Bosnian Serb leaders kill anti-NATO order Politicians say general lacked authority to cut ties with peacekeepers

February 12, 1996|By NEW YORK TIMES NEWS SERVICE

PALE, Bosnia-Herzegovina -- Bosnian Serb government leaders said yesterday that an order by the military commander, Gen. Ratko Mladic, to sever ties with the NATO-led peacekeeping force until the Bosnian government released two senior officers was "invalid" and had been rescinded.

"This demand by General Mladic does not reflect the view of the Bosnian Serb government," the self-styled prime minister, Rajko Kasagic, said. "General Mladic does not speak for the government. Our government decides policy, and our army implements government policy."

Mr. Kasagic said Bosnian Serb government leaders would continue to cooperate with the NATO-led peace force and the United Nations. But he said they would not hold meetings on Bosnian government-controlled territory "for our own security."

The Bosnian Serb political leader, Dr. Radovan Karadzic, had informed the Bosnian Serb commanders, including General Mladic, that they did not have the authority to determine his government's relationship with NATO and the United Nations, Mr. Kasagic said.

"President Karadzic has today overcome the misunderstanding we had with the military commanders," he said.

The decision by the Bosnian Serb political leaders to repudiate the order issued Thursday by General Mladic is their first public rift with the military commander, who has been indicted for war crimes by the international tribunal at The Hague.

It suggests that the Bosnian Serbs' high command and government are of two minds about how to handle the detention of the two senior officers, who the Bosnian government says are being investigated for war crimes.

The two officers, Gen. Djordje Djukic, a close aide to General Mladic, and Col. Aleksa Krsmanovic, were arrested by Bosnian government officials on a highway west of Sarajevo on Jan. 30. Their arrest and that of nine other officers, four of whom were freed Saturday, has threatened to stall efforts to carry out the peace accord reached in Dayton, Ohio.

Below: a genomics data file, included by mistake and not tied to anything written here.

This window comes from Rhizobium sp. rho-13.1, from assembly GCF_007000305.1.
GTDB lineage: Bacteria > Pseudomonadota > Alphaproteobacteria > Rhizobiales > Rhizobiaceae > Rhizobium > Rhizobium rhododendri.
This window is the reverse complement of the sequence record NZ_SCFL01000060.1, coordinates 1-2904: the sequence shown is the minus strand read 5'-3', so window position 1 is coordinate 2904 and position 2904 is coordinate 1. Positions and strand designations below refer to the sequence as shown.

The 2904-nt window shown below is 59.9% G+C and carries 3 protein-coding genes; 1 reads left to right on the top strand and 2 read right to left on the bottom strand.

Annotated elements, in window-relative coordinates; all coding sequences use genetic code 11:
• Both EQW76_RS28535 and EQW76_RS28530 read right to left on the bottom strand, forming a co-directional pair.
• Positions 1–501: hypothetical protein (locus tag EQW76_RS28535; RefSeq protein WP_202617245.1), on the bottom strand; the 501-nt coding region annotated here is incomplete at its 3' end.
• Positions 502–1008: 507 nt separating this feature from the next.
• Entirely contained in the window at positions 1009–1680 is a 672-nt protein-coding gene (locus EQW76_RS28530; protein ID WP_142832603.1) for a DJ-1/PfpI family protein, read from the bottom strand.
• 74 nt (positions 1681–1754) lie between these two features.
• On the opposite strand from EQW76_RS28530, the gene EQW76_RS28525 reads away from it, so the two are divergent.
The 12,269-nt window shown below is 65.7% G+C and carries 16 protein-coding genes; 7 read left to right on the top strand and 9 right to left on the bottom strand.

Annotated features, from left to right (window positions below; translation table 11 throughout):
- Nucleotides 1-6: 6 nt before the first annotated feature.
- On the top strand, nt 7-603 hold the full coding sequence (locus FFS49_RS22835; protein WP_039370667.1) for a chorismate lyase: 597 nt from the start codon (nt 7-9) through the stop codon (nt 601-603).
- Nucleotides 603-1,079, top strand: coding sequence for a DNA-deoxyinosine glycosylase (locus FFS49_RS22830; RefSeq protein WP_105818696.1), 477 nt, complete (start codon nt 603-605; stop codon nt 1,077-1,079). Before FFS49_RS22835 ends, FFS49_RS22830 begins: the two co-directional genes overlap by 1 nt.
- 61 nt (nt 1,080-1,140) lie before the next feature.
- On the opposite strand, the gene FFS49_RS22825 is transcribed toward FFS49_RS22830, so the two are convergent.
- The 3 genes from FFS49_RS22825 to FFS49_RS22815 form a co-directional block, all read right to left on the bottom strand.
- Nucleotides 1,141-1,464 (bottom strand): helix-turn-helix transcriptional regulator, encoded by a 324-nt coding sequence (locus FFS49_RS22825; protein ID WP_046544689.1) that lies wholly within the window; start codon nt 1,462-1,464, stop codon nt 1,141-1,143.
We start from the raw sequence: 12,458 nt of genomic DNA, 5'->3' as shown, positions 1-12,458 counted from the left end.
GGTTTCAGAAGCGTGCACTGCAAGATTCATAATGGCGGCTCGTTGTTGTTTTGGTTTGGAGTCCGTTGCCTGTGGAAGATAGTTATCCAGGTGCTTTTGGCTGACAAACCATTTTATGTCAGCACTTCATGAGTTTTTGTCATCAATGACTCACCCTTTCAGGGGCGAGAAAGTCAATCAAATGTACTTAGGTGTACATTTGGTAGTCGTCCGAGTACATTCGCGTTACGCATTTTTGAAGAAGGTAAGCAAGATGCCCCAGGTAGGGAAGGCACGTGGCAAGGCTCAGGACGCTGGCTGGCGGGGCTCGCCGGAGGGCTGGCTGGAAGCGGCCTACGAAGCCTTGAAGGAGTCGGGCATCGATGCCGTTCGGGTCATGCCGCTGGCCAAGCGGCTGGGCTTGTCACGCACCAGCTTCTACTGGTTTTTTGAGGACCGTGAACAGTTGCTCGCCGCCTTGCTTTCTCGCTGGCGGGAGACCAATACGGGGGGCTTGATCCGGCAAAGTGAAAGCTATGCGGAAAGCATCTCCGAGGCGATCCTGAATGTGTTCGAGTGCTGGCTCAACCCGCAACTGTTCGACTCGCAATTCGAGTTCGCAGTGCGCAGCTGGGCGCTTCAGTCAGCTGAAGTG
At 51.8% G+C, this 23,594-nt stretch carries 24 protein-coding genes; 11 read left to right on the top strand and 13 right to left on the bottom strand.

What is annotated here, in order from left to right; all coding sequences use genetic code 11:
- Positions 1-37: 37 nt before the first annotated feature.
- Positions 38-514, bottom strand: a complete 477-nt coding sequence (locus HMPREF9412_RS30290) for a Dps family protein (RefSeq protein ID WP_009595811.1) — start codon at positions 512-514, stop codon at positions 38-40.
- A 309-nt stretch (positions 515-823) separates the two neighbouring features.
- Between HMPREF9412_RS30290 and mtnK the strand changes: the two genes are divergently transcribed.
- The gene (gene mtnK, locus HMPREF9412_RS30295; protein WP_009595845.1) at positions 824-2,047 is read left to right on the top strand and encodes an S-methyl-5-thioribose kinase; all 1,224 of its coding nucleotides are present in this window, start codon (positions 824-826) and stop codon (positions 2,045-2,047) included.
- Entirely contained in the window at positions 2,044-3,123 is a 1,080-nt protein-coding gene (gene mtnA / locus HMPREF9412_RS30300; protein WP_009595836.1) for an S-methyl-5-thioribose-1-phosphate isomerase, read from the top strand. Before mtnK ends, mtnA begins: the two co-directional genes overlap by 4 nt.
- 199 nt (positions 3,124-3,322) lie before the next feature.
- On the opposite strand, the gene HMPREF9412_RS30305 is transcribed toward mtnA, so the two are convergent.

The repudiation of General Mladic's order came as U.S. Assistant Secretary of State Richard C. Holbrooke arrived in the region to help mend the dispute between the Bosnian Serbs and the Muslim-led Bosnian government.

Although the Bosnian Serbs have promised to comply with the agreement signed in December, they refuse to meet with Bosnian government officials, a key part of the peace plan.

Mr. Holbrooke told the Bosnian Serbs, Muslims and Croats yesterday that they must carry out every aspect of the peace accord.

"We are here to insist on full compliance with Dayton -- no exceptions, no changes," Mr. Holbrooke said.

"We consider this as the first serious challenge to the Dayton agreement," he said. "All three parties are still saying they will comply, but they are arguing over what compliance means. We are here to help them straighten it out."

Bosnian Serb officials said they had been told by Serbian officials in Belgrade that the Americans would try to secure the release of the officers.

But U.S. officials said they expected the two officers to be extradited to The Hague for war crimes. Mr. Holbrooke left Sarajevo for Belgrade to meet with Serbian President Slobodan Milosevic last night to discuss the fate of the two officers, aides said.

John Shattuck, the U.S. assistant secretary of state for human rights, said two Bosnian Serb officers were "being well treated."

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